Using a crossover cable on 2 computers is easy. You will need to set static ip addresses (192.168.1.x) on each. Then connect the cable. Create a share and then in the run box easiest just to type \\computername. Then if they 2 computers are in the same ip segment and there is a share on \\computername, it will show. Now you can copy paste.

    And no, no USB hub involved.

    Does that help?

    Sul.
     
  15. Sully

    Sully Registered Member

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    Another option for the OP, if there is internet access with decent speed, upload to a file sharing storehouse. Or create a gmail account and use this
    http://majorgeeks.com/download4405.html

    which is a gmail drive. It acts as a removable storage device. You can then create folders on gmail account and copy/paste files to it. With a fast connection, it should be ok to do as well.

    Then you can copy to the other computer, or leave there as archive.

    Sul.
     
  16. bgoodman4

    bgoodman4 Registered Member

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    Thank you very much for the explanation. Its still fuzzy but much less so. The gmail idea sounds very interesting as well. I will have to give it a try.
     
  17. pandlouk

    pandlouk Registered Member

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    It can be done. http://technet.microsoft.com/en-us/library/bb727037.aspx
    But the easiest way is to install Teamviewer on both machines and use it to transfer the files.

    Panagiotis
     
  18. Sully

    Sully Registered Member

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    I have a question. If you were to use TeamViewer on two local machines, what rate do they transfer? WAN rates or LAN rates?

    Sul.
     
  19. pandlouk

    pandlouk Registered Member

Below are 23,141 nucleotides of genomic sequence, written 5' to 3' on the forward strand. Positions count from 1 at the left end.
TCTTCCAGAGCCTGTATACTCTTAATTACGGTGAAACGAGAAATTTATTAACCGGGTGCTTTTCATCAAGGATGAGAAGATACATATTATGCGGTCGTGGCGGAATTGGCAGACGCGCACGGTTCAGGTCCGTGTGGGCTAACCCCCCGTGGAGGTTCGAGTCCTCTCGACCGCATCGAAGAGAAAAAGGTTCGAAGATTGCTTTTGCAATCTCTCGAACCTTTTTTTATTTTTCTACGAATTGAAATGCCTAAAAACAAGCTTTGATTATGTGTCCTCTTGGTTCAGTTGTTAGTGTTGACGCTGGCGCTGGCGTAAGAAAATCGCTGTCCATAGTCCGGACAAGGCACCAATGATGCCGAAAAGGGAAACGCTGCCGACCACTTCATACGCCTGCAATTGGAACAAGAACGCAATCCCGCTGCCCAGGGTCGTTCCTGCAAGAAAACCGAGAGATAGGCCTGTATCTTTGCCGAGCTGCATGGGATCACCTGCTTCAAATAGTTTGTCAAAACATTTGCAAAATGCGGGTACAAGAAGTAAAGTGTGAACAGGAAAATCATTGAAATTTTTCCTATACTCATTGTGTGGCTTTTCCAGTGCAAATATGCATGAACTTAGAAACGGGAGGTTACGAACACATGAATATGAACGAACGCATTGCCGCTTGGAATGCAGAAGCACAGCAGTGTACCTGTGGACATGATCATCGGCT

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    If you connect them with the feature "Lan connections only" enabled the files are transfered at lan rates.

    Panagiotis
     
  20. Sully

    Sully Registered Member

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    Well, it does not solve the problem of a novice having to set up a network, but it is nice to know.


    What about local p2p that is fast? Ever seen something like that? Where you have maybe 10 computers, with a large file on say half of them, and using a local p2p, 1 other machine gets parts from the ones that do?

    Curiosity.

    Sul.
     
  21. pandlouk

    pandlouk Registered Member

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    If the novice uses a router with DCHP enabled he won't have to set anything. He will only have to use the lan adress of the computer he wants to access and he will be ready to go.
    It can be done with torrent and local peer discovery enabled in his torrent application.

    Panagiotis
     
  22. Sully

    Sully Registered Member

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    True that. I use static way too much I guess.

    You are saying some torrent engines will have this option? Hmm. I will look. Don't use them much, but I could see uses in LAN's.

    Sul.